The facts of this case can be found at Part 1 of this blog
The court reviewed as we have in other blog articles various areas of law such as the law of resulting trust and undue influence, the most important of which is the 2007 Supreme Court of Canada decisions in Pecore and the 1991 Geffen v Goodman Estate case.
The presumption of resulting trust is based on the foundation that the court’s starting position is there must be a contract and an exchange of value rather than a gift. However, the presumption can always be rebutted by evidence and there was clear evidence in this particular case that indeed the intention was to make an actual gift. In other words the starting point is no one does anything for free, and if you say it was for free prove it, or lose.
The father also raised an ancient equitable legal doctrine known as unconscionable procurement. It is debatable whether or not this indeed is the law and the Ontario Court of Appeal in the similarly named Geffen v. Gaertner 2019 would not confirm that unconscionable procurement indeed is valid law. The Nova Scotia court in Fairfield described the doctrine as follows; the doctrine of unconscionable procurement applies where the party seeking to set aside a wealth transfer transaction is able to prove two things. A person obtains a significant benefit from another by gift or other voluntary wealth transfer and the person obtaining the enjoyment of that benefit was actively involved in procuring or arranging the transfer from the maker.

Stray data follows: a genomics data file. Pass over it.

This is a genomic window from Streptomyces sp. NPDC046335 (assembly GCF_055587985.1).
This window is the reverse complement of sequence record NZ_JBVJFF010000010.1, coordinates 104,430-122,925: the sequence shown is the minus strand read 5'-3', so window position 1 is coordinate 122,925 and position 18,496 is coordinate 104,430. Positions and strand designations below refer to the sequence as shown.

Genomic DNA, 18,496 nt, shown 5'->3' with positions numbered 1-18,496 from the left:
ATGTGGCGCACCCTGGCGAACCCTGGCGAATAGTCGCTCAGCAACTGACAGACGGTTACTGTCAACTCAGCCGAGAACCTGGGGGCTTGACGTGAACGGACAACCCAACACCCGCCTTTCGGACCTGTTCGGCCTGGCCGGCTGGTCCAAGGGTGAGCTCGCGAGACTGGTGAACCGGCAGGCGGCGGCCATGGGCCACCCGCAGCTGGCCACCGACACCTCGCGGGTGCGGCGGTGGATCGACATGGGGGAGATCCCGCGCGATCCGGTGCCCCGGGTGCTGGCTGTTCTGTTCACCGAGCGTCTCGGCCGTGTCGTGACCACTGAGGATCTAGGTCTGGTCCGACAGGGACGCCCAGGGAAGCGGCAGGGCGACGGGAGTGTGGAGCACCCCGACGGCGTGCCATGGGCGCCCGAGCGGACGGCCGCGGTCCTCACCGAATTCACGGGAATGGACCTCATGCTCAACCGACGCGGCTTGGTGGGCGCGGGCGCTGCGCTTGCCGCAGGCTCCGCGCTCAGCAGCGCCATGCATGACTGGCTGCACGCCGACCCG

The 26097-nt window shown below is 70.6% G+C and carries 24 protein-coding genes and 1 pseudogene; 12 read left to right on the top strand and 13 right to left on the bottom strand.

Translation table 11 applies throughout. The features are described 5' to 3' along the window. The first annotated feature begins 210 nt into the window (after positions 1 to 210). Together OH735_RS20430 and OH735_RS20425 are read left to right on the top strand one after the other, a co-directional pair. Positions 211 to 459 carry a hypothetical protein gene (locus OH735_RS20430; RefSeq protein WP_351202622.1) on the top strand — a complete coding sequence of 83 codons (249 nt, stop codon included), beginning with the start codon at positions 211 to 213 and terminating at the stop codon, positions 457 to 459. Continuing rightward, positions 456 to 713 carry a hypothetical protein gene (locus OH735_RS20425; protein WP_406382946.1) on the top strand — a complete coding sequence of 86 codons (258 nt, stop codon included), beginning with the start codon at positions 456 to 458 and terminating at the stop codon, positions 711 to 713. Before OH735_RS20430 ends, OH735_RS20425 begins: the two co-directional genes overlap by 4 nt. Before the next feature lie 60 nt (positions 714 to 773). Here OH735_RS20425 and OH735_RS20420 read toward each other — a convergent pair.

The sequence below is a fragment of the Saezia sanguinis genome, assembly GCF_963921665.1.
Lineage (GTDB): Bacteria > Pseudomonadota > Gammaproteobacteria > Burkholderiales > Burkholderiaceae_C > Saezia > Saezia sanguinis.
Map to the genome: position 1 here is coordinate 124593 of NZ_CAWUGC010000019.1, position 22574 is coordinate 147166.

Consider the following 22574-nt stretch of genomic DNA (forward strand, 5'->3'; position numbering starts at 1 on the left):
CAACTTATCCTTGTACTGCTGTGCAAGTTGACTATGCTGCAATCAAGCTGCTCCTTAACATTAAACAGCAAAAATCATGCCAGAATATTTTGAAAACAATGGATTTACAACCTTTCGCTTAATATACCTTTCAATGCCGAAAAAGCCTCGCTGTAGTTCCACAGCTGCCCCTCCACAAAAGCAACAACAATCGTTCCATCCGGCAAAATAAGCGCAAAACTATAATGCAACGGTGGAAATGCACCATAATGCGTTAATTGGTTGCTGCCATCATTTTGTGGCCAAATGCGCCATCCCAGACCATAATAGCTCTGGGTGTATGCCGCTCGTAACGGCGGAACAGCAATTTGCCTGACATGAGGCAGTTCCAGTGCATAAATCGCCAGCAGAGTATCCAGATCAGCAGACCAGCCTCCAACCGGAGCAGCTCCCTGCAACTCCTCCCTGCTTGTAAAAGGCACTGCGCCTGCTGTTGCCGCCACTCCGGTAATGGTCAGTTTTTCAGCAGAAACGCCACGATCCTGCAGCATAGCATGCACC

When those two elements are present, presumption of fact operates that allows the court to infer that the transfer was not properly explained or fully understood by the maker. The court is entitled to scrutinize the situation with its moral sense awakened with a view to deciding whether the maker fully appreciated the effect nature and the consequence of the transaction.
In as much as the doctrine is one of equity, the court is ultimately being asked to decide whether the transaction is conscionable or unconscionable. The onus is on the attacker to prove that the maker did not enjoy the full appreciation mentioned above and that as a result is unconscionable. In plain English and as an example. Adult son takes Dad to his lawyer and has Dad sign documents gifting Son a large bank account. Son’s sister learns years later of this “Gift” and claims unconscionable procurement. It is sister’s job to get her foot in the door.
In essence, there may have been both doctrines at play, namely unconscionable procurement and further the doctrine of resulting trust. However both of them merely aid the court when there is a lack of clear evidence one way or the other. In this particular case, the evidence was clear to the point and we simply had a father who had changed his mind after being warned repeatedly and independently of the consequences of his actions. Sorry no take backs.